There was item seventy-seven, visiting a refugee camp. I had a deep-down knowing that this was something I was supposed to do, something I needed to experience with my own eyes, and I had no idea how to get there. I had no connections, and a lot of the offers you’d find online for this sort of thing are sketchy or less-than-ethical. But, I was persistent, and discovered a family friend. We eventually found ourselves on a rickety plane to a small airport in Mae Sot Thailand, where two Karen refugees would pick us up and take us deep into their camp. As we walked through the shops, where the jungle got deeper and the huts more densely packed, I realized that a combination of patience, determination, and wonder could lead to some truly beautiful scenes.

Moments like these prepared me for the next step of life. A little more fulfilled. A little more patient. I can’t explain how, but these mini-adventures all had a hand in preparing me to be a better husband, and for all the adventures I’ll go on with my new wife.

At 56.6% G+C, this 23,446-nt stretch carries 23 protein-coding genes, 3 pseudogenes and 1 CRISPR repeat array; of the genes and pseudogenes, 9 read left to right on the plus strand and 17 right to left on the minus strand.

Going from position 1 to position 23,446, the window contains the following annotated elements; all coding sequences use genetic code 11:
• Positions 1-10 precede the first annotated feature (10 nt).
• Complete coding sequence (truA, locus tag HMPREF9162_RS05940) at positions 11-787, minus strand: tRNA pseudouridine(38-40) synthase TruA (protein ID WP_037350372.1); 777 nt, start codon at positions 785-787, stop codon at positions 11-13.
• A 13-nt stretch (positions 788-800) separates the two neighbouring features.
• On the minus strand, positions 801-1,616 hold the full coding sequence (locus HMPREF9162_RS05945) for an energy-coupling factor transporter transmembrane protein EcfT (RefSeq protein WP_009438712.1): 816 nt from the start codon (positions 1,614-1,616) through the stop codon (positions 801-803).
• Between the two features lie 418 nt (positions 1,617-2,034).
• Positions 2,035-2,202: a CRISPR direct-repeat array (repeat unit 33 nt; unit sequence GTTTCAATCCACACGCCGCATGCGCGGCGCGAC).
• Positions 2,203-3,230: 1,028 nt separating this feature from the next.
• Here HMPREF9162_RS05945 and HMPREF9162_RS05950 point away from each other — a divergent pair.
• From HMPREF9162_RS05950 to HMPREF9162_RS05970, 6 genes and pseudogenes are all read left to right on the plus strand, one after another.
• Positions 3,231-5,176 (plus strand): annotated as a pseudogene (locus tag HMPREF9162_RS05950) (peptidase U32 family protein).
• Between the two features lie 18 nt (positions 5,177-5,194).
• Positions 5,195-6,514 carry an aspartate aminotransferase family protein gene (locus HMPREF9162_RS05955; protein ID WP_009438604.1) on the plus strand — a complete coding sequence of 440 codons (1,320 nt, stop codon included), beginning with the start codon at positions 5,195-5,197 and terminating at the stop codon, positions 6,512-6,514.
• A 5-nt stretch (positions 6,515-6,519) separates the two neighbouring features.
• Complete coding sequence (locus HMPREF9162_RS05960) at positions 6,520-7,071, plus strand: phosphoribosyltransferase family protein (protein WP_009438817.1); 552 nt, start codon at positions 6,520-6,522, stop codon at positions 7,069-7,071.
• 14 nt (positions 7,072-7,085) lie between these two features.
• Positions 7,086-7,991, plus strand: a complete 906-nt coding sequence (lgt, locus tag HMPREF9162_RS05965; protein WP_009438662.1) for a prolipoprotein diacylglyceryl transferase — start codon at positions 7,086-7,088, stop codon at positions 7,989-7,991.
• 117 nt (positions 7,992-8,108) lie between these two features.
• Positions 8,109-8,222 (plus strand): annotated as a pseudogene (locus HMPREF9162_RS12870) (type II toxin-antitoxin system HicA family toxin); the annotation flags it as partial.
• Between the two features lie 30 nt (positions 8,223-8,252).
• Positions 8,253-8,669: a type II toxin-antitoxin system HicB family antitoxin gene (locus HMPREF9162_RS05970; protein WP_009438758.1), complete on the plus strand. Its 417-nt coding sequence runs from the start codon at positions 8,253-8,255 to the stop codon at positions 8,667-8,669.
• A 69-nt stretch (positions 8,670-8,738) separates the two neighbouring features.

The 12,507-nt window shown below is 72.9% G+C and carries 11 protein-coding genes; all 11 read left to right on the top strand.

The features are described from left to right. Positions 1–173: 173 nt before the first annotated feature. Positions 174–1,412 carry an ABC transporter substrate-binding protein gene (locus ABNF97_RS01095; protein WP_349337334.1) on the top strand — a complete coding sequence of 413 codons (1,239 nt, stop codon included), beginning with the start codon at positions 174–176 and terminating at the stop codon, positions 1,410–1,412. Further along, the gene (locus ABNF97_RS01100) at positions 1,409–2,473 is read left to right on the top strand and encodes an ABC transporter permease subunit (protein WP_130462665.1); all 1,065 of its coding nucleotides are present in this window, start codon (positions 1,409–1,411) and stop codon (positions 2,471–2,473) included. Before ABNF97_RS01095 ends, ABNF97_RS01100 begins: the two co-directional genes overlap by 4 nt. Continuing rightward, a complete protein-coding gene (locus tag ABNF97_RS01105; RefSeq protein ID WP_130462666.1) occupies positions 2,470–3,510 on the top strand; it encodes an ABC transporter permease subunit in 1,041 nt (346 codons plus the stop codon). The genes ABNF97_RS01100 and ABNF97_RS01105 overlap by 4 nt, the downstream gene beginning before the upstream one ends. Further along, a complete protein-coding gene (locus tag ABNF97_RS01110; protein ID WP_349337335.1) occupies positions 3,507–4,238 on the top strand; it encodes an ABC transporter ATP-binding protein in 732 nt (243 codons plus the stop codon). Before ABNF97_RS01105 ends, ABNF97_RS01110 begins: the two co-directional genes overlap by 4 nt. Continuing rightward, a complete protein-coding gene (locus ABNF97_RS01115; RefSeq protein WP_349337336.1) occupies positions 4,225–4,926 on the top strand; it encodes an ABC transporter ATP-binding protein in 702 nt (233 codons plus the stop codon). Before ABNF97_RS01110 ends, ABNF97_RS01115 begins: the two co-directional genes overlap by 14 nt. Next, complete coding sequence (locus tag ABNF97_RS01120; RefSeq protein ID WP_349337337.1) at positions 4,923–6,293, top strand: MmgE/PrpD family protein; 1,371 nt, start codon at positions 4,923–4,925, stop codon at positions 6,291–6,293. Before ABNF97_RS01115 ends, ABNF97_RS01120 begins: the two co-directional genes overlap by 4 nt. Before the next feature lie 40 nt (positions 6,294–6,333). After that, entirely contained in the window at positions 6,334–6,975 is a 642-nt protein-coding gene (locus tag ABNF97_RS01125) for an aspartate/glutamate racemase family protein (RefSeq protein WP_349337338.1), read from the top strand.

More on that to come!

The List:

  1. See fifteen new countries (15/15)
  2. Find a job for one year before grad school
  3. Make a gingerbread house
  4. See Andrew Bird Live
  5. Eat thirty different flavors of Ben & Jerry’s Ice Cream… (13/30)
  6. Be published in another blog or magazine
  7. Completely downsize my wardrobe
  8. Visit Seattle
  9. Reunite with 10 geographically distant friends (10/10)
  10. Put down roots in a new city where I plan to live long term
  11. Read every book by Donald Miller
  12. Catch a fish
  13. Learn the basics of a Latin dance
  14. Audition for something
  15. Take a random class to acquire a new skill
  16. Start a modest map collection